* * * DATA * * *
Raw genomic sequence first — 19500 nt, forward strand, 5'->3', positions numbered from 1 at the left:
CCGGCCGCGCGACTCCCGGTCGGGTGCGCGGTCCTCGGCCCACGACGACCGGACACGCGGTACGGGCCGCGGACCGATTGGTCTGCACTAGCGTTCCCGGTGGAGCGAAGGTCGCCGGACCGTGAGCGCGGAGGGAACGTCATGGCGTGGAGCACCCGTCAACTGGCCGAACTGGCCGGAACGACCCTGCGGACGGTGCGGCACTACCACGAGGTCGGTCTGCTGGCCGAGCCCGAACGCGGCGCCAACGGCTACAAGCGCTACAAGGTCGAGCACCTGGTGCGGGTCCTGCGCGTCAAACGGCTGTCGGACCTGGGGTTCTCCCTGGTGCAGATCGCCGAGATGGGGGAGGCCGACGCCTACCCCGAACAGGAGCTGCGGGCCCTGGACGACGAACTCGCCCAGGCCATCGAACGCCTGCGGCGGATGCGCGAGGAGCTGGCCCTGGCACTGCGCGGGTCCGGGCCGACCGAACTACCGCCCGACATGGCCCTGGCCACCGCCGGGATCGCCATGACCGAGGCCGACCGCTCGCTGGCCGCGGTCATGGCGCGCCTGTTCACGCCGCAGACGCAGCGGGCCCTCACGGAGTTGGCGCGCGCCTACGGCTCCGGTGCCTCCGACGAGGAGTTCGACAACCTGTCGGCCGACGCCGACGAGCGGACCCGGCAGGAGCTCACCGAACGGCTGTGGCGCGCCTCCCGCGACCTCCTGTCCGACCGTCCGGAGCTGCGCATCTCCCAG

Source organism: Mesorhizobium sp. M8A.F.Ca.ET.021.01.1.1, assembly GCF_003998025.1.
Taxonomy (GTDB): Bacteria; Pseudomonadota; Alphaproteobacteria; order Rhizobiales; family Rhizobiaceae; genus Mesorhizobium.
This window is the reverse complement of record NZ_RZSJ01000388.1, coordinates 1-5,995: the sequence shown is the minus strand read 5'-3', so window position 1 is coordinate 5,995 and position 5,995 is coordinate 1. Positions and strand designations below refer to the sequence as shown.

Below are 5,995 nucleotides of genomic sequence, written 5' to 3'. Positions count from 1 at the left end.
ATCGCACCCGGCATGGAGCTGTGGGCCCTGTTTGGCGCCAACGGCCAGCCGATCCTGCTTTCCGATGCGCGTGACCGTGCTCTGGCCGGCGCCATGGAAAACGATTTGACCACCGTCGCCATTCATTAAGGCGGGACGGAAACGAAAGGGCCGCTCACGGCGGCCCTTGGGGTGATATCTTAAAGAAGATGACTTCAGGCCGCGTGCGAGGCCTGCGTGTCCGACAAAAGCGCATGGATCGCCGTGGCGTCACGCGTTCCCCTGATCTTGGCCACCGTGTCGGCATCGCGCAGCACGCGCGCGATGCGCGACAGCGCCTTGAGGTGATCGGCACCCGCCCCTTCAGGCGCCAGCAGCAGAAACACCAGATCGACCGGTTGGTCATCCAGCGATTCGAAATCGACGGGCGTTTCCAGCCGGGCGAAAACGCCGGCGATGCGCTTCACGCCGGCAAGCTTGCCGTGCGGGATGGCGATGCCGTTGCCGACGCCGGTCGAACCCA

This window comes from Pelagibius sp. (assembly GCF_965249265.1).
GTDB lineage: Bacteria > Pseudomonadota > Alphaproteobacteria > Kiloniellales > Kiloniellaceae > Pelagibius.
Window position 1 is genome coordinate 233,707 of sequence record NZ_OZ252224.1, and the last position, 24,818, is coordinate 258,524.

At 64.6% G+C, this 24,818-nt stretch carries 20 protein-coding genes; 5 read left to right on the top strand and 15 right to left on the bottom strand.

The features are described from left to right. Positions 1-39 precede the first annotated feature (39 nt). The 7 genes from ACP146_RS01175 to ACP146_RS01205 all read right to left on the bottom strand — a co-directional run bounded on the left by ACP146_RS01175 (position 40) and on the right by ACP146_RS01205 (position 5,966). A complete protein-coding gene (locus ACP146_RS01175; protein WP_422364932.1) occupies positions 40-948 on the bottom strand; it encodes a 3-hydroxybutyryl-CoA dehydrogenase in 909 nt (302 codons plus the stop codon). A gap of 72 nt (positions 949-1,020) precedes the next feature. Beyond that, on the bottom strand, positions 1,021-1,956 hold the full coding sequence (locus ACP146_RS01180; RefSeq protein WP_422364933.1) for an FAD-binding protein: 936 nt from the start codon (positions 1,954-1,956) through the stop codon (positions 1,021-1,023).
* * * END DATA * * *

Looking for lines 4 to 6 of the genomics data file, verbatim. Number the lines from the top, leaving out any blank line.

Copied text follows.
Taxonomy (GTDB): Bacteria; Pseudomonadota; Alphaproteobacteria; order Rhizobiales; family Rhizobiaceae; genus Mesorhizobium.
This window is the reverse complement of record NZ_RZSJ01000388.1, coordinates 1-5,995: the sequence shown is the minus strand read 5'-3', so window position 1 is coordinate 5,995 and position 5,995 is coordinate 1. Positions and strand designations below refer to the sequence as shown.

Below are 5,995 nucleotides of genomic sequence, written 5' to 3'. Positions count from 1 at the left end.